Tag Archives: Medieval

Introducing the Maius Workshop

Morgan Beatus Angel Sun Rev 19The Maius Workshop is an interdisciplinary group that brings together graduate students and early career scholars dealing with Hispanic art (broadly considered to include literature, theatre, music, etc.) and history from the Middle Ages to the Early Modern Period. The aim of the Maius Workshop is to encourage dialogue among specialists in different stages of their academic life and to provide a forum for discussing methods of information gathering and research news. The group is kindly supported by ARTES.

The workshop is named after the tenth-century painter of the Morgan Beatus manuscript as it wishes to create an interdisciplinary space where scholars of art and history can interact. Through a series of reading group meetings, the Workshop aims to bring together young researchers tackling the study of Hispanic culture and history and to create a strong network of specialists of Medieval and Early Modern Iberia and Latin America.

Thanks to the new connections that the group will create, the meetings will develop current research rather than present finished projects. The group’s activities are directed to the diffusion of the interest in Iberian and Latin American cultural creations, with the long-term aim of establishing a permanent community open to all students of Hispanic art and history.

The Maius Workshop’s first meeting will take place on Monday 16 October at 6 pm at the Warburg Institute. This will be an informal meeting and an opportunity to meet postgraduate researchers with similar interests, to discuss how these interests can be drawn together in a reading group setting. The meeting is open to MA, PhD and early career researchers. Refreshments will be provided.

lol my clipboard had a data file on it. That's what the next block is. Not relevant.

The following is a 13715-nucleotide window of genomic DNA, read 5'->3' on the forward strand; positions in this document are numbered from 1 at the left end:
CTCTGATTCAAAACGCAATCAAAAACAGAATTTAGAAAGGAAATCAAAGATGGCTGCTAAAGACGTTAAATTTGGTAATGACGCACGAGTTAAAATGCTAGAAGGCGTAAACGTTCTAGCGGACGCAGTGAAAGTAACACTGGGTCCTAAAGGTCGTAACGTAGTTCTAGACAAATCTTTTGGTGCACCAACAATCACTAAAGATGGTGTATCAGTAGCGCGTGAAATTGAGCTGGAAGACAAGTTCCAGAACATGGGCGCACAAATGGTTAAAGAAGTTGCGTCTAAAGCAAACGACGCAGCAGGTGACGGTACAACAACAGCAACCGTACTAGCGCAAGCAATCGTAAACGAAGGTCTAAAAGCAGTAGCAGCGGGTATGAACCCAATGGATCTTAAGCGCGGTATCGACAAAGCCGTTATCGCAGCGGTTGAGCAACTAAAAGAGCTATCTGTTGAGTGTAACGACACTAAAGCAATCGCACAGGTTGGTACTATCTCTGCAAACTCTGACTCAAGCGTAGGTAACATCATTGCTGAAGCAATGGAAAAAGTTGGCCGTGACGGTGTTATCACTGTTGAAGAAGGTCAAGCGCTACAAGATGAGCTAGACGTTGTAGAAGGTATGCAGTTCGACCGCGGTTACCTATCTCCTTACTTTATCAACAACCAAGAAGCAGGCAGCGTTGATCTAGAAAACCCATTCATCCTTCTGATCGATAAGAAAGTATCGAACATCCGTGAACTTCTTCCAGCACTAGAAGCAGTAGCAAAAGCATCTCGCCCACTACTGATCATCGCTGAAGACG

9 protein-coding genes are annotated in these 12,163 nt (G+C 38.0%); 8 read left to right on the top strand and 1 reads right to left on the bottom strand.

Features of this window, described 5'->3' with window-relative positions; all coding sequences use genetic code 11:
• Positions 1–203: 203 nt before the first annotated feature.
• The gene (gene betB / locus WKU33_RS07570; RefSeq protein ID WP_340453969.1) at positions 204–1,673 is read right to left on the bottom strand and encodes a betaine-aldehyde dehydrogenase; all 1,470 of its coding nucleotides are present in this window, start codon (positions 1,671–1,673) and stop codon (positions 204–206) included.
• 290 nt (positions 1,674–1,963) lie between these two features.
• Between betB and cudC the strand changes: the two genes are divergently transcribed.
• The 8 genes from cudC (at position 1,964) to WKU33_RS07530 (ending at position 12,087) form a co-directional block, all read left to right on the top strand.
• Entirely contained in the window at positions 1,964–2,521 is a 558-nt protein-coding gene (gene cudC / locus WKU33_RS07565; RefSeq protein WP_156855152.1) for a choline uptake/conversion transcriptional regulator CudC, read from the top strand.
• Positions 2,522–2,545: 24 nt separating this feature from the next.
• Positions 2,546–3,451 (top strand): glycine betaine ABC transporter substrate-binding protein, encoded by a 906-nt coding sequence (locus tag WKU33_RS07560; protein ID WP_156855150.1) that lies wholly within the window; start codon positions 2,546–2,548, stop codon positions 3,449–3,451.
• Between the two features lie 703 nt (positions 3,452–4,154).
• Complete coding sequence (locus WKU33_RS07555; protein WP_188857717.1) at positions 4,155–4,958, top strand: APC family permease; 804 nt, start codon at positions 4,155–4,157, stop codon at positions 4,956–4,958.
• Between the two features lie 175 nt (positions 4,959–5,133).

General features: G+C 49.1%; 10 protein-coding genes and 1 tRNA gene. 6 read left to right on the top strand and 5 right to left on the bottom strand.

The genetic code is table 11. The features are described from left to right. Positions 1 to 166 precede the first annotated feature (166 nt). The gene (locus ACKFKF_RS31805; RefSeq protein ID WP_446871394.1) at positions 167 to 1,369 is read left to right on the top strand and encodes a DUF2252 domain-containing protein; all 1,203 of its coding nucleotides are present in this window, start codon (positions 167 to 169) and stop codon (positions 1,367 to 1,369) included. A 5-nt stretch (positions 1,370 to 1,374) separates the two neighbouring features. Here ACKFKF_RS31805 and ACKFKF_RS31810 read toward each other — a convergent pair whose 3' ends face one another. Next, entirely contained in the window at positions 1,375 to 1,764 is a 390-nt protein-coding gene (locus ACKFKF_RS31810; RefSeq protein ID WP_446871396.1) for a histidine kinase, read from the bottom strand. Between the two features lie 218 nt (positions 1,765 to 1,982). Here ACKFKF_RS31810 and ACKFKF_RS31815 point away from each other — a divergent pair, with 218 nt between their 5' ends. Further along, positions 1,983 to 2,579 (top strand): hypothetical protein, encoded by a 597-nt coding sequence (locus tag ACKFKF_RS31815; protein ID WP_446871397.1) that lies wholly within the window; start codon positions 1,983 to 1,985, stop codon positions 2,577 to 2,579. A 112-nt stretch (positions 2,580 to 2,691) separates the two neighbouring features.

If you are interested in the activities of this research group or would like to attend the meeting, please fill in this form

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ARTES Coll y Cortés 2017 post-doctoral scholarship report: Dr Francisco de Asís García García, Universidad Complutense de Madrid

 

Fig. 2. Woven silk fragments. Victoria and Albert Museum, 275 and 275A-1894

Woven silk fragments. Victoria and Albert Museum inv. 275 and 275A-1894

I have carried out a three-month fellowship in London from March 1st to May 31st, 2017, conducting research in several museums, libraries and academic institutions of the city. My main goal was to study a selection of textiles from the Furniture, Textiles and Fashion (FTF) Department of the Victoria & Albert Museum. I have undertaken this work as an Erasmus + Visiting Fellow at the V&A’s Research Department in collaboration with the Marie S.-Curie project Interwoven (no. 703711) led by Dr Ana Cabrera Lafuente. Dr Cabrera acted as my fellowship’s supervisor and this granted me the opportunity of working closely to a specialist. Thanks to this, I have acquired new knowledge and methodological skills in the field of textiles.

Fig. 1. Working session at V&A Clothworkers' Centre

Working session at the V&A’s Clothworker’s Centre